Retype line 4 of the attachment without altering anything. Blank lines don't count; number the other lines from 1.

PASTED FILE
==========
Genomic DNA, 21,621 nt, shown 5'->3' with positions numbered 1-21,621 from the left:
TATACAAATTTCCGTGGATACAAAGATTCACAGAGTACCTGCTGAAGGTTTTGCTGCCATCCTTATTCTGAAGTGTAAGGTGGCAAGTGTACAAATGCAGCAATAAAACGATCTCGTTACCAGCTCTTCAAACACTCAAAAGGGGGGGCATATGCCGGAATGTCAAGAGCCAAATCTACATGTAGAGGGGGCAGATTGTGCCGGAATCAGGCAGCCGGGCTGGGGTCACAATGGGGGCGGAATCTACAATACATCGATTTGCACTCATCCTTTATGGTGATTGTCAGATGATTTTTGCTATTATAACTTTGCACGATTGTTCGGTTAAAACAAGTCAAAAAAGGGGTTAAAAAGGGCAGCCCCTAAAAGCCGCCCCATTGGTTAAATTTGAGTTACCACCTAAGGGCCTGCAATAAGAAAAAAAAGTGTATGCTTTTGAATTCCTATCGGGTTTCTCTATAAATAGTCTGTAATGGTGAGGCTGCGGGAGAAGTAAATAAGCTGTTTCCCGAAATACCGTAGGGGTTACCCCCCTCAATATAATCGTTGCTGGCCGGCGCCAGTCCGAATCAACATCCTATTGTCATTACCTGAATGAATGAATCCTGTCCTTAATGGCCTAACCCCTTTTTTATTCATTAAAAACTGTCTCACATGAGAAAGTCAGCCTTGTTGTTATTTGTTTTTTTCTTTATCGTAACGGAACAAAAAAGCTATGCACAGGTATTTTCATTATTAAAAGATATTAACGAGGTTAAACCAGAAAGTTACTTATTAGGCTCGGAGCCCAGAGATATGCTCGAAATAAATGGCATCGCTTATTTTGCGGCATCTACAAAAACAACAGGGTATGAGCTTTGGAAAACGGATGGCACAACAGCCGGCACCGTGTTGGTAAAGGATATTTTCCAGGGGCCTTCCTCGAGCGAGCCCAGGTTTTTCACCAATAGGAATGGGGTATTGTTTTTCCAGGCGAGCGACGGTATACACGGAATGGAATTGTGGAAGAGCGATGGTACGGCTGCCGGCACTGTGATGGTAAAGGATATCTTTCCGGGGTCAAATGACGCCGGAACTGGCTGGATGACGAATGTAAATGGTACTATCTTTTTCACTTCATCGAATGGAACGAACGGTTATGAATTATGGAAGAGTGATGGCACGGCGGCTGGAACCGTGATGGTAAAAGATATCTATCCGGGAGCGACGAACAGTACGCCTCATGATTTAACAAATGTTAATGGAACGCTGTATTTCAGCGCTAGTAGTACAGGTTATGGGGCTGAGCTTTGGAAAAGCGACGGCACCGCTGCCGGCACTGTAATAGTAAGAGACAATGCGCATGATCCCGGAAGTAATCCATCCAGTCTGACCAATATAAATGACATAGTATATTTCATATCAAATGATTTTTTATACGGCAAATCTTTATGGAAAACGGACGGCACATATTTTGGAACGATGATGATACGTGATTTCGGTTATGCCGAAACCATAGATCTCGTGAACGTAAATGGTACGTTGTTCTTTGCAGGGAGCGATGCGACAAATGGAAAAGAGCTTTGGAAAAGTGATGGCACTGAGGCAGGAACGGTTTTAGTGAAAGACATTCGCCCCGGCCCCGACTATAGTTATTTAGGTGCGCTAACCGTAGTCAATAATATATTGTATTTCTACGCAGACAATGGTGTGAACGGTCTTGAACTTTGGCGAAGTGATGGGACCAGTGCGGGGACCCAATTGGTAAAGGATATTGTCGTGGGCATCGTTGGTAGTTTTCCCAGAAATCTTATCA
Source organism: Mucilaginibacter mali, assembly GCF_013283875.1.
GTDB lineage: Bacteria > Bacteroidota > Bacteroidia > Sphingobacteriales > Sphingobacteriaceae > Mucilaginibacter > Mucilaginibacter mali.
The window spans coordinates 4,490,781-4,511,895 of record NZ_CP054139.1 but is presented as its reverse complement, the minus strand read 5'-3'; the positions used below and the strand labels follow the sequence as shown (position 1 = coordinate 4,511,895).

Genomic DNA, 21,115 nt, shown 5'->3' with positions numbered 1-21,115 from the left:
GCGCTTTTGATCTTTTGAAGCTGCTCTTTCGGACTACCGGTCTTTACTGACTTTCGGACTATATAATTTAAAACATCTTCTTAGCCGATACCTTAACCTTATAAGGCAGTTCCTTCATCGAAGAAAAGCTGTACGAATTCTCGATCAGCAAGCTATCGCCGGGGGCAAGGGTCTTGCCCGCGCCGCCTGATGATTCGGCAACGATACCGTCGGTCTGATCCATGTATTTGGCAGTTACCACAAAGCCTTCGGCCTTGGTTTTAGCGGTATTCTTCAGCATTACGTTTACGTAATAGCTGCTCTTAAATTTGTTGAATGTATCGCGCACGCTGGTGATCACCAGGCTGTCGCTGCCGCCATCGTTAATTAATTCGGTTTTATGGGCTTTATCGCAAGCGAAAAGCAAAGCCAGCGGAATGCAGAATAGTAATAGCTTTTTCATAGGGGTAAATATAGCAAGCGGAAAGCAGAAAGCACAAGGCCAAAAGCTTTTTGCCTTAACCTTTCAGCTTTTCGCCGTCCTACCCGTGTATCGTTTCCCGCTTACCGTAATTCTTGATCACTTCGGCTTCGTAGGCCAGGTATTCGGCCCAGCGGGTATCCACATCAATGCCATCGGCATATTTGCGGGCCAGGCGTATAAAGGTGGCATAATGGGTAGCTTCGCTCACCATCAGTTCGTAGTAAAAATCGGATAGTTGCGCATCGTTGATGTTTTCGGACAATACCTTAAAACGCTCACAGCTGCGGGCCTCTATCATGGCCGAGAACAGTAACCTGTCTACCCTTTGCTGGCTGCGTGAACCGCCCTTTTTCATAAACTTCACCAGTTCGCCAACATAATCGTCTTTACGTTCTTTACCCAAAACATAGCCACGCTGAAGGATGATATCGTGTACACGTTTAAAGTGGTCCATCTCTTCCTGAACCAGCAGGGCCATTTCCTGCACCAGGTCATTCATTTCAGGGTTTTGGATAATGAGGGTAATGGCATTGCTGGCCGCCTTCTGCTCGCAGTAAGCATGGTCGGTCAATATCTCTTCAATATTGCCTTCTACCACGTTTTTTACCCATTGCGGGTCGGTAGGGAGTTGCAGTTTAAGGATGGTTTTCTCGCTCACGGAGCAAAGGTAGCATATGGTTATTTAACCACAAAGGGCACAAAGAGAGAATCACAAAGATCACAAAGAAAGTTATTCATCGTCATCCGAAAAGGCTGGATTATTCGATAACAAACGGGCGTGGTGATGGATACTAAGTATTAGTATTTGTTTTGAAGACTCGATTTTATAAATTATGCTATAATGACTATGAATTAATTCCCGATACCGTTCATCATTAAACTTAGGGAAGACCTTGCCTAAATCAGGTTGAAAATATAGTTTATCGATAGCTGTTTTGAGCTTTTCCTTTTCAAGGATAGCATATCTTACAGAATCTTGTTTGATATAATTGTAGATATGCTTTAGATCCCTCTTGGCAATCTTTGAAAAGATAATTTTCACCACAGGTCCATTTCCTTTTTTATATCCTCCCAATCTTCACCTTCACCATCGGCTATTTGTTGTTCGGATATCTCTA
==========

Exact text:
GTDB lineage: Bacteria > Bacteroidota > Bacteroidia > Sphingobacteriales > Sphingobacteriaceae > Mucilaginibacter > Mucilaginibacter mali.